At Amperity, our services process terabytes of data across dozens of large brands every day. Our systems ingest raw data in various formats from many locations, perform intelligent identity resolution, generate custom databases with customer profiles and send data to customer systems of action and analytics.
To make sure we process data quickly and in a cost effective way, we use workflows. Each workflow is a logically continuous flow of data through different stages of data processing until the final desired result reached. In this post we will review how Amperity approaches setting up the data flows and how we monitor them to make sure all data is processed in every run of each workflow.
Integration with Airflow
Currently our data flow schedule leverages Apache Airflow. We have a custom service – called
glow – that acts as a translation layer between Apache Airflow and the rest of the Amperity
application. Our decision to leverage Airflow was based on the fact that it provides basic workflow
logic in a form of a DAG (Directed Acyclic Graph), and represents a collection of tasks to run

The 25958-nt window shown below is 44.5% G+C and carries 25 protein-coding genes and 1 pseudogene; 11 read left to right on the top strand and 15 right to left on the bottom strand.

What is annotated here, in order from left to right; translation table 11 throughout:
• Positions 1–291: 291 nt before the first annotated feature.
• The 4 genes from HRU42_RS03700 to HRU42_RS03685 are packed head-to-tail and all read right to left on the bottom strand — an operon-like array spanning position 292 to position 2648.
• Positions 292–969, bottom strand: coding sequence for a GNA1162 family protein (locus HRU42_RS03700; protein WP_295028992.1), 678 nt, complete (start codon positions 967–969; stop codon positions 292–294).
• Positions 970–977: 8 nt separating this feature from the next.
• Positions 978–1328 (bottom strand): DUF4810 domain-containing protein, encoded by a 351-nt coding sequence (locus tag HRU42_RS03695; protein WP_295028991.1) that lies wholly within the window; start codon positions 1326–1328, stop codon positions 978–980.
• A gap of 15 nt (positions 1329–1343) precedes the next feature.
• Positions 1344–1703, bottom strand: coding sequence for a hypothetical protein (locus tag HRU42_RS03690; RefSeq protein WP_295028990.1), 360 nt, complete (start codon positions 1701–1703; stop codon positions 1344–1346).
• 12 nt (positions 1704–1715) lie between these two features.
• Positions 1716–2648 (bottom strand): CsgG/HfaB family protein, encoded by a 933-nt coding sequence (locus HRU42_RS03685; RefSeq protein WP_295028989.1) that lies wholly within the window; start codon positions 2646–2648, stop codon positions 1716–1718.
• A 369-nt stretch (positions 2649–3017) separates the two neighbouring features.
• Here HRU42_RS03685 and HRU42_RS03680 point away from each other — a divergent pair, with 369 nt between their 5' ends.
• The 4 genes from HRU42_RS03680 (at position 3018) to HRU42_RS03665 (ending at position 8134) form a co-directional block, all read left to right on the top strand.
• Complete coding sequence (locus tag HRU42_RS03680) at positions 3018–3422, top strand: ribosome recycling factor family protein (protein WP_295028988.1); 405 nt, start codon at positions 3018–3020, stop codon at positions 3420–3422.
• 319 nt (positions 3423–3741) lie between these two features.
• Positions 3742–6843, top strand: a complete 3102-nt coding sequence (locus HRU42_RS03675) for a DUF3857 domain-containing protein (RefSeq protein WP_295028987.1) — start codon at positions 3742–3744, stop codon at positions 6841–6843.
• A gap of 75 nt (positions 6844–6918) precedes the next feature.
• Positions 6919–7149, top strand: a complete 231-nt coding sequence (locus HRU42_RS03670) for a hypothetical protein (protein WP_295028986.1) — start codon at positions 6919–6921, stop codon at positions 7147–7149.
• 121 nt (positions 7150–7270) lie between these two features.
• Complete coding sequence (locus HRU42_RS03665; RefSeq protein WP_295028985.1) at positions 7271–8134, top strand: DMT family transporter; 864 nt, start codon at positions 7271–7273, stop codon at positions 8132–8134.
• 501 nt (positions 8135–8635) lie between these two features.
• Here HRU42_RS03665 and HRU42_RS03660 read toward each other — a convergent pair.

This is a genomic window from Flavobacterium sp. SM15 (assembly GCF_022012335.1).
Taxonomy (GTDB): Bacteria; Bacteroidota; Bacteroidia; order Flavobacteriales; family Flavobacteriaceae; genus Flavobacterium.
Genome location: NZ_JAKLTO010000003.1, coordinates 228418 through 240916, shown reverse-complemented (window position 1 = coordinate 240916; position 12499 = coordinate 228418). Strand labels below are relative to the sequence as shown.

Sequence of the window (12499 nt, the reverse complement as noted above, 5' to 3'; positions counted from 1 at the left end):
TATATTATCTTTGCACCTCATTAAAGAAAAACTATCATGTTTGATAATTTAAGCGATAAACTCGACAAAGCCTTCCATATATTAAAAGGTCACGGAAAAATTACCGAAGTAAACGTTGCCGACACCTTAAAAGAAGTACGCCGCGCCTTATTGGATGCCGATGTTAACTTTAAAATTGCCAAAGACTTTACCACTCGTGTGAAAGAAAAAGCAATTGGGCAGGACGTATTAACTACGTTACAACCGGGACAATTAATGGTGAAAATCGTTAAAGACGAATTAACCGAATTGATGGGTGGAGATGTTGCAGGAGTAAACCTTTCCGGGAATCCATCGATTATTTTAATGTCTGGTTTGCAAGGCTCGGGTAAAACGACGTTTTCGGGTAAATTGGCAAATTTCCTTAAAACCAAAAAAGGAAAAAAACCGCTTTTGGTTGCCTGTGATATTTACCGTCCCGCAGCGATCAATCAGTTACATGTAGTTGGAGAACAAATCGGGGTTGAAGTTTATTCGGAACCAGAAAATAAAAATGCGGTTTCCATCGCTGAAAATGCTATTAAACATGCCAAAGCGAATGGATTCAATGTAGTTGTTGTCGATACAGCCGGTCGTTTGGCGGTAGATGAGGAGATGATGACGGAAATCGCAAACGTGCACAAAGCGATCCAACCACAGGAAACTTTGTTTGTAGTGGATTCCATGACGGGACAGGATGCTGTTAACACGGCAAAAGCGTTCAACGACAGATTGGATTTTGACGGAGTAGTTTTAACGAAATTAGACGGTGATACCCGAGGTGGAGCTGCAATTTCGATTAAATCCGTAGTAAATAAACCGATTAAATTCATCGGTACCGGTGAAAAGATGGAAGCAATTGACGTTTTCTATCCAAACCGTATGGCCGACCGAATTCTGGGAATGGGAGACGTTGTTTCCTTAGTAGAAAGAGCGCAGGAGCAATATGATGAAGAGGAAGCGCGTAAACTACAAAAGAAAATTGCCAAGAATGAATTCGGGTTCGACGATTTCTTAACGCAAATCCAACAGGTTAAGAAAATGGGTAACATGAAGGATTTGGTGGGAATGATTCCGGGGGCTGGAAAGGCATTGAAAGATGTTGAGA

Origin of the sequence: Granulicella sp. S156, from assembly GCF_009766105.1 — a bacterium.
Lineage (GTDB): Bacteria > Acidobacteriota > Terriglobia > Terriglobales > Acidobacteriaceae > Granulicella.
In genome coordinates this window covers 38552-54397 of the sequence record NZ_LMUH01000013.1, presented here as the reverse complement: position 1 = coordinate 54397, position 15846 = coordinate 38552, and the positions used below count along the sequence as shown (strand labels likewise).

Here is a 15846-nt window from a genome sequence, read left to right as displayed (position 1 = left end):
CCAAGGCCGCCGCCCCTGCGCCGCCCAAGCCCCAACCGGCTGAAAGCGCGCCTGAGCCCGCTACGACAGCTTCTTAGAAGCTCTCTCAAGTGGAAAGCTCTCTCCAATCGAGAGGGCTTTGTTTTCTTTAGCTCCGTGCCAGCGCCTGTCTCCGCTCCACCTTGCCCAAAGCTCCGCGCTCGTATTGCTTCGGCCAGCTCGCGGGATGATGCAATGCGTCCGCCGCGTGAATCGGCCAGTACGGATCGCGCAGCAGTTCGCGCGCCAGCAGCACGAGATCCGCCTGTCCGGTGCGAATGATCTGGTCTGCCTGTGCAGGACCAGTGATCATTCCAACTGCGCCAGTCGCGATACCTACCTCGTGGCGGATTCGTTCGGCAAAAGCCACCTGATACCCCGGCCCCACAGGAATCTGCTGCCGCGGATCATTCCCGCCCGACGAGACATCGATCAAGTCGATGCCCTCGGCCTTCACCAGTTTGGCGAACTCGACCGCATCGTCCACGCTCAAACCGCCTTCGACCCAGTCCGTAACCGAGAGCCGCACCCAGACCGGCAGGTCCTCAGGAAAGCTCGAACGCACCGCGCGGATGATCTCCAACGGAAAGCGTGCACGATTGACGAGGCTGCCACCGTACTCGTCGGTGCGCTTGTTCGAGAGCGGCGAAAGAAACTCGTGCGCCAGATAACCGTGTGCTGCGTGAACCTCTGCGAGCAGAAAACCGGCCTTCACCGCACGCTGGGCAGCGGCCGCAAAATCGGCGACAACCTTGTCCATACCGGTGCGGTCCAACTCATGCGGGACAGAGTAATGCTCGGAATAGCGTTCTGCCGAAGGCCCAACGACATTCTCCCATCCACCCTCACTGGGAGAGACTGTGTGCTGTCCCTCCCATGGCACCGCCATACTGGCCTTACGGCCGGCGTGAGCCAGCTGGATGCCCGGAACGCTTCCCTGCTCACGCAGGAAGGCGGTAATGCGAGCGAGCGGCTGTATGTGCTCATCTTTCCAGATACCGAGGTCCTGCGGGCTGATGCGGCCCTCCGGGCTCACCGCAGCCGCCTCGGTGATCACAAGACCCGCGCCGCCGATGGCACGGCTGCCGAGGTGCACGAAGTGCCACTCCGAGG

organized based on relationships and dependencies. Airflow also provides a web-based user interface
that our team leverages to review constructed DAGs, monitor the status of currently running flows,
and perform operational tasks such as pausing and restarting tasks in data flows. With Airflow
providing core support for scheduling and monitoring the workflows, we are able to focus our efforts
on establishing the best ways for our internal services to configure workflows and react to task
completion or failure. The services maintain configuration and parameters of each workflow in each
customer. Every minute or so, the glow service retrieves configurations for all active customer
accounts and constructs the DAGs necessary to run their data flows.
Data Flow Scheduling
The Amperity application allows customers to start workflows manually and to schedule them. When customers start workflows from the application, the operations are run by the Amperity services as soon as possible. Scheduled workflows are driven via configuration stored for each customer. The glow service checks each customer’s configuration and retrieves schedules for all customer workflows. Then it defines DAGs corresponding to workflows which include all tasks needed to be performed on data. When it’s time to run, the glow service kicks off DAGs in Airflow. Below is one example of this interaction.
Segments are one of the core concepts in the Amperity application and they enable businesses to identify interesting groups of users (or statistics about them) to use for direct marketing or deriving insights. Here is an example of a SQL query used in defining a segment.